An update on QROPS

In April 2015, the UK introduced new rules that impact on the transfer of UK pensions to Australia and other jurisdictions.  Before we discuss the changes, we will investigate the reasons why individuals are keen to transfer their pension funds to Australia.

Why transfer the funds to Australia?

If an individual is planning to retire permanently to Australia and have become a tax resident with a tax file number, there are advantages in transferring the funds to Australia, namely:

  • Pensions and lump sum paid from superannuation from age 60 are tax free. In the UK there is income tax of up to 45% on pension payments.
  • The possible inheritance tax in the UK of 40% if the estate is distributed to beneficiaries other than a spouse while in Australia the tax is limited to non dependants and strategies can be put in place to reduce the tax impost.
  • If the pension fund is maintained in the UK and pension payment transferred to Australia, Australian income tax may be payable on these payments.

As discussed above it can be beneficial to transfer the pension funds to Australia, however the following must be considered:

  • When has the individual moved to Australia – for the transfer to be predominantly tax free it is important that the transfer is done within 6 months of arrival in Australia
  • Whether the individual’s intention is to retire in Australia
  • The domicile of potential beneficiaries of the individual’s estate
  • The funds transferred is subject to 15% tax on earnings in Australia, while if the funds are maintained in the UK, there is no tax in accumulation or pension phase at fund level subject to certain levels.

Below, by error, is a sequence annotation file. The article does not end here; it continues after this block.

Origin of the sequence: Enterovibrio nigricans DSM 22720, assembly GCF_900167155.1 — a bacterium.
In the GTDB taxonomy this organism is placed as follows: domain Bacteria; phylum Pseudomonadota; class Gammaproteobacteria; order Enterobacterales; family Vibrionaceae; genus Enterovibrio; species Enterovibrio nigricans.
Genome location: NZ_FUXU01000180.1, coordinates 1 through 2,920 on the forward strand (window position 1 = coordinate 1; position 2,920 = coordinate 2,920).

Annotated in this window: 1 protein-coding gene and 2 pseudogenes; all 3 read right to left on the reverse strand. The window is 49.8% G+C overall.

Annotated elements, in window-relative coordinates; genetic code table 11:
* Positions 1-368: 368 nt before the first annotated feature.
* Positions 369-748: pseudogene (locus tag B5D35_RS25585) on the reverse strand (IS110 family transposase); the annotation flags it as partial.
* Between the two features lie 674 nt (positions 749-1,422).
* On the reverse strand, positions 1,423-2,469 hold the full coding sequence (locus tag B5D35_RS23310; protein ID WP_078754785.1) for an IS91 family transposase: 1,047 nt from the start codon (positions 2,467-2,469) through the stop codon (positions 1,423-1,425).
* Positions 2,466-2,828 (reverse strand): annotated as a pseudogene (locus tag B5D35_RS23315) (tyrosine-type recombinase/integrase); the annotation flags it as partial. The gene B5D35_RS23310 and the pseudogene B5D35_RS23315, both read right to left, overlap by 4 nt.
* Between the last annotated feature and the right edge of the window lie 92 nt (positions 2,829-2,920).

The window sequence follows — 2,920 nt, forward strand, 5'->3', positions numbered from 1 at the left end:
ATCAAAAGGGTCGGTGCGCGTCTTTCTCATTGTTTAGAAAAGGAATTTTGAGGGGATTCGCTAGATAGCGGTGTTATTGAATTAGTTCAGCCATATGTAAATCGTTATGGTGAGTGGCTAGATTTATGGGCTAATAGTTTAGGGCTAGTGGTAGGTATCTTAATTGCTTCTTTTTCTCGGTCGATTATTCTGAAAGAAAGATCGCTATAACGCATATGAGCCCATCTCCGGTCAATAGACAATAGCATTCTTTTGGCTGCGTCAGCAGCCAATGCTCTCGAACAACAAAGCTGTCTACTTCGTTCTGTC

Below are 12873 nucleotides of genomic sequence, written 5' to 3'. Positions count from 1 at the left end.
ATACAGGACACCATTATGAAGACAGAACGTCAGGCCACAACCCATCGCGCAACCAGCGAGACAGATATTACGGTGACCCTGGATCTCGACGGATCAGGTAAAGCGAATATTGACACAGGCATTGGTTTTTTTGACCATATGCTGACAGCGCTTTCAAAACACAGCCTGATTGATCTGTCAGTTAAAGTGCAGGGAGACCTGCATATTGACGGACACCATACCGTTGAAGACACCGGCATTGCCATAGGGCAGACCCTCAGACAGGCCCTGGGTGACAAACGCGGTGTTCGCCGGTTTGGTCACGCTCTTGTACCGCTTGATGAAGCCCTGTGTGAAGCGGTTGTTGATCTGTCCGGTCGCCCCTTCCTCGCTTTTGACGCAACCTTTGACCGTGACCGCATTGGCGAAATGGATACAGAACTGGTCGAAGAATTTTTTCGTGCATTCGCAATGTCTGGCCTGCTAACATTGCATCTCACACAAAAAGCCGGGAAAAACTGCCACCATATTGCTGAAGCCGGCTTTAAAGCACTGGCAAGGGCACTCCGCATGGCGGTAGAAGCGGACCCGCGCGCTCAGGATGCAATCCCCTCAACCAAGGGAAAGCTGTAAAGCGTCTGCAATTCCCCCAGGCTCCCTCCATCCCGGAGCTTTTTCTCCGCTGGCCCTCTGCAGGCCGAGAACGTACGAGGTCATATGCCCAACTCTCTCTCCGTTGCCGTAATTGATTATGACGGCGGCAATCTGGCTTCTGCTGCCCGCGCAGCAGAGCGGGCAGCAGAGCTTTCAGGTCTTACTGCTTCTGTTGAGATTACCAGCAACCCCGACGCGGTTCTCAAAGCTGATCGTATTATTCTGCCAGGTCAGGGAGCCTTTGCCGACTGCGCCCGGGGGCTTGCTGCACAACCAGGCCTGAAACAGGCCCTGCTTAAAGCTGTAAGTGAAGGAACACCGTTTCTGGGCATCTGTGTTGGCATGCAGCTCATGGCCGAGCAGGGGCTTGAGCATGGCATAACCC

• The contribution caps applicable in Australia
  • The currency risk attached to the transfer
  • Staying within the lifetime allowance limit of GBP 1m for 16/17 when funds are drawn from the UK pension fund

Under the QROPS rules, superannuation funds in Australia and other jurisdications are authorized to accept UK pension funds under the UK Finance Act.

However in April 2015, Recognised Overseas Pension Schemes are only superannuation fund/pension schemes which limit all access to superannuation fund monies for individuals under age 55 unless they meet a definition of serious ill health.  In Australia, release of superannuation monies are also allowed under hardship or compassionate grounds and therefore most Australian funds are disqualified to receive UK pension transfers.

At this point in time the Self Managed Superannuation Funds have been able to change their trust deeds to make them QROPS compliant.

It is interesting how the proposed budget proposals will impact on the UK transfers:

  • The lifetime limit of $500,000 will mean that UK transfers will be capped to this amount. As some UK pension funds do not allow for partial withdrawal, this may restrict transfers.
  • The removal of the work test for those aged between 65 to 75 may justify transfers when the individual has firmed up their retirement plans and remove the possibility of retiring in the UK.

To sum up, it is important that caution is exercised when dealing with the clients with UK pension funds. There is also a requirement for the individual to obtain advice in the UK prior to the transfer.